12

I am using 5.5 inch wide cedar fence board as lapboard style siding on a chicken coop. The roof is a ~22 degrees shed style roof. I'm having trouble making the long cuts which touch the roof. The one cut I made in the picture below was much more difficult than I wanted it to be. I do not own a table saw or a sliding miter saw. I do have available a circular saw (which I used for this one cut) and a miter saw with a 10 inch blade.

What is the best strategy for making such a long cut?

enter image description here enter image description here

9

You need a guide board. Figure out the distance from the edge of the circular saw blade to the edge of the plate, preferably not the side that the motor hangs over, or your board will have to be very thin to fit underneath it. Clamp the board (make sure it's a straight one!) to the work piece parallel to the cut line, at the distance you measured on your circular saw. Run the plate of the saw along the guide board as you cut, and your cut will follow your cut line exactly. I did this for a long time back before I got a table saw, and still do it when cutting large stock like plywood sheets that can't easily be cut on the table saw.

  • Typically I know that I need to place my guide board 1-3/8 inches from the cut line for it to be accurate. I guess I need to do the math to figure out how far that is when stretched by the 22 degree angle. I was having a hard time just sort of "lining it up". I'll try this. – Brad Mar 19 '15 at 14:56
  • 1
    Thinking about it now too, I should probably make this diagonal cut, hoping to get the angle right, then make the 90 degree cut to make the length right because cutting the length first means I can have 0 error on the more difficult cut. – Brad Mar 19 '15 at 14:58
  • That sounds like a great idea! The 90 will be much easier to make perfect. – Drew Teague Mar 20 '15 at 13:51
4

As Drew said you can use a guide board.

However, when using a circular saw myself, I just draw the straight line I need to cut and then make sure the piece that needs to be cut is secured (often a partner holding it down but a simple clamp or two can work too). Of course the board will be flat (like a piece of plywood sitting on saw horses) to the ground. Cutting along the line is pretty easy, there is a mark on the front guide that shows you where the blade cuts, keep it on the line. Just don't push the saw faster than it wants to cut.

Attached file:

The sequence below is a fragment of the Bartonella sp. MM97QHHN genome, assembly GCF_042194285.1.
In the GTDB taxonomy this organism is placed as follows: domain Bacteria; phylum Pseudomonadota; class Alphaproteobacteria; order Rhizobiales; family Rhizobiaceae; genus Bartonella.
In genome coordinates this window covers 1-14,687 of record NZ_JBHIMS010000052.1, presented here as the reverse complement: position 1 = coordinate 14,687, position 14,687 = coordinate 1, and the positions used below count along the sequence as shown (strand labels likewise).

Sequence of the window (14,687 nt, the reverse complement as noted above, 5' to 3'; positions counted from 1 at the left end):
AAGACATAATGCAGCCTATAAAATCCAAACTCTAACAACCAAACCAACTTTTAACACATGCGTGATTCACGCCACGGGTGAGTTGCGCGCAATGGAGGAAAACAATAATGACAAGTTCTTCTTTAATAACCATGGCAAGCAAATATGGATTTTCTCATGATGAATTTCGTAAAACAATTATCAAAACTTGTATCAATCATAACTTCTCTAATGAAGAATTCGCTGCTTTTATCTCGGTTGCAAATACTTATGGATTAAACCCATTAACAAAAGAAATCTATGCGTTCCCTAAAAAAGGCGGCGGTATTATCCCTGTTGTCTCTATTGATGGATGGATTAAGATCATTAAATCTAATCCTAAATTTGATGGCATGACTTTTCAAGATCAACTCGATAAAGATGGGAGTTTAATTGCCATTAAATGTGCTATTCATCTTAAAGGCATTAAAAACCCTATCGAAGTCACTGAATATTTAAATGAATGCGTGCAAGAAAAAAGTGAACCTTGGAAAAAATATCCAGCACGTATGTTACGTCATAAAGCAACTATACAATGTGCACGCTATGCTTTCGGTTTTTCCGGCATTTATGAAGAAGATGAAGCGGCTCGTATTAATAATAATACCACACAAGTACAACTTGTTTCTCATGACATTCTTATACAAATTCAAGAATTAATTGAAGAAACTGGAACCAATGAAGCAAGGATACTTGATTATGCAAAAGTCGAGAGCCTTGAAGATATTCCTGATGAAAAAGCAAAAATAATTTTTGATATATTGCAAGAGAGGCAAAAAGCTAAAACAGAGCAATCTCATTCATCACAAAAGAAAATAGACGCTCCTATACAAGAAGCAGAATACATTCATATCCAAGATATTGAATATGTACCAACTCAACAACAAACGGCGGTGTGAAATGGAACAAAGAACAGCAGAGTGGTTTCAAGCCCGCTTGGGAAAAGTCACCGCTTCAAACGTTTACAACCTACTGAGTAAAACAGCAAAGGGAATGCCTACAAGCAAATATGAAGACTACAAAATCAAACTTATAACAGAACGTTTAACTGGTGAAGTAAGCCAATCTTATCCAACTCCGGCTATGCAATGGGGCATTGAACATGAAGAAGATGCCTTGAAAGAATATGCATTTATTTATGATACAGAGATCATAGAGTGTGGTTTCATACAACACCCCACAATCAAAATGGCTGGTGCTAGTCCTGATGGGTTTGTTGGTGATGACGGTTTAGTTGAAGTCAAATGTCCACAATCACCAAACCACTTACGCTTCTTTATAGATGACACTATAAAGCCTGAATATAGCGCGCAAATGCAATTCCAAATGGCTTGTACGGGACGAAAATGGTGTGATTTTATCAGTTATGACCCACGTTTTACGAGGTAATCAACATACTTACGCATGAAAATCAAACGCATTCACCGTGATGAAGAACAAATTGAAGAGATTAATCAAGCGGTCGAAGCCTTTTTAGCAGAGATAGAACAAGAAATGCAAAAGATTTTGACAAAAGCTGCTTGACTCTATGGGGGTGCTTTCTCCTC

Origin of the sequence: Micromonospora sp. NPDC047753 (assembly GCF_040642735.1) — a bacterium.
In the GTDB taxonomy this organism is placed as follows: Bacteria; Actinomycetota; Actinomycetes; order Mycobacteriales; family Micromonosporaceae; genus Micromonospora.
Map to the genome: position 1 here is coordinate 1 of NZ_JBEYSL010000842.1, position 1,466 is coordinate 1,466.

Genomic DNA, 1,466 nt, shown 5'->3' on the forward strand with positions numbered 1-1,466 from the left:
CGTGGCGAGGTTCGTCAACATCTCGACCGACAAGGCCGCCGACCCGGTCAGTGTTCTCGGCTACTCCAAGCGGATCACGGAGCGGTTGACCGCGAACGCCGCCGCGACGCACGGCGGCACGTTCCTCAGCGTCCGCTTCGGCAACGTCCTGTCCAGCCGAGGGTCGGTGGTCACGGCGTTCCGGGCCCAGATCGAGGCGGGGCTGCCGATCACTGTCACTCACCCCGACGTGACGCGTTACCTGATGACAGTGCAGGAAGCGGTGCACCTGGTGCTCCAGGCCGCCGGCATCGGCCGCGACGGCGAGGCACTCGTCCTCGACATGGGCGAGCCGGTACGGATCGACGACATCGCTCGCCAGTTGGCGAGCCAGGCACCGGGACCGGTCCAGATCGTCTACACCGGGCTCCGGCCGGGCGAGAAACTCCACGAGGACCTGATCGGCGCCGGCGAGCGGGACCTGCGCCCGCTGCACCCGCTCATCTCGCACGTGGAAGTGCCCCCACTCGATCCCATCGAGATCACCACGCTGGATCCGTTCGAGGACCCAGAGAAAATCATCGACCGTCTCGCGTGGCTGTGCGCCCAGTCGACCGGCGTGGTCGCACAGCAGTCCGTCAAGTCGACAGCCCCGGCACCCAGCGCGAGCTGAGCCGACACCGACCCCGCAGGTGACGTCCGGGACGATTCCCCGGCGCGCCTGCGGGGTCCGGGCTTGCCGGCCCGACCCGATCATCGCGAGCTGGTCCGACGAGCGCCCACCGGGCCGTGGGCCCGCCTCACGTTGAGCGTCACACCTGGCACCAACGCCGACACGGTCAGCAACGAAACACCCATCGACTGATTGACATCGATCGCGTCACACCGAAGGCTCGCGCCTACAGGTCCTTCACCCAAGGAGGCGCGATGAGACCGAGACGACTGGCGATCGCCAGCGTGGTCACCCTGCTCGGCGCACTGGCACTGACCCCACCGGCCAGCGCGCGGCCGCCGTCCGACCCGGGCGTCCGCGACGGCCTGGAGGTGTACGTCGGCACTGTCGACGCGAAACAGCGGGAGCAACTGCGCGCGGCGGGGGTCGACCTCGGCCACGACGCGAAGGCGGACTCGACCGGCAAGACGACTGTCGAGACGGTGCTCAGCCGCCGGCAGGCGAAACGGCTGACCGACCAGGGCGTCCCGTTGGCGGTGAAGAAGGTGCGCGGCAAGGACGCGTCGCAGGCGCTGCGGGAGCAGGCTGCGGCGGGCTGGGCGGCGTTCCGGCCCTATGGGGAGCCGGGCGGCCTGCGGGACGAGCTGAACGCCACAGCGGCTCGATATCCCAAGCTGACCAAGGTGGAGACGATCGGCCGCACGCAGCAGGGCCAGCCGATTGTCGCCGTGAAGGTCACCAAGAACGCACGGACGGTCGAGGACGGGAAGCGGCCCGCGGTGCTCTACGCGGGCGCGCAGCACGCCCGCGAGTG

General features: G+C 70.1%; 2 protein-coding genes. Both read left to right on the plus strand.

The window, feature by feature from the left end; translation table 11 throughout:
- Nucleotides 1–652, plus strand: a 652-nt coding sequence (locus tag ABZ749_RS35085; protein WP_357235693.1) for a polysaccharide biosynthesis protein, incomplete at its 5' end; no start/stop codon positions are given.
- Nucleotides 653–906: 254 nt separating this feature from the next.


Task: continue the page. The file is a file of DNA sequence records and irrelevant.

A bonus, when you are getting short boards like that, you can get 2 pieces with one cut! the second board just need to be cut to length square!

2

Don't bother measuring distance between edge of saw plate and blade. Make your own guide rail instead.

Get a piece of something flat (plywood, hardboard (i have used a 5mm sheet of plastic and second time a piece of diy floor board)) and glue/screw something straight on to it. Place your saw against the Straight edge and saw away. Now the Flat will be cut exactly where the blade is. Finally clamp your home made guide rail to the board you want to cut and saw away.

  • This is what I do for cutting those long straight cuts, but the home made saw guide isn't as easy to use for making mitered cuts unless you make a custom one for the particular angle you're cutting. – Sentinel Jul 21 '15 at 20:10

Your Answer

By clicking “Post Your Answer”, you agree to our terms of service, privacy policy and cookie policy

Not the answer you're looking for? Browse other questions tagged or ask your own question.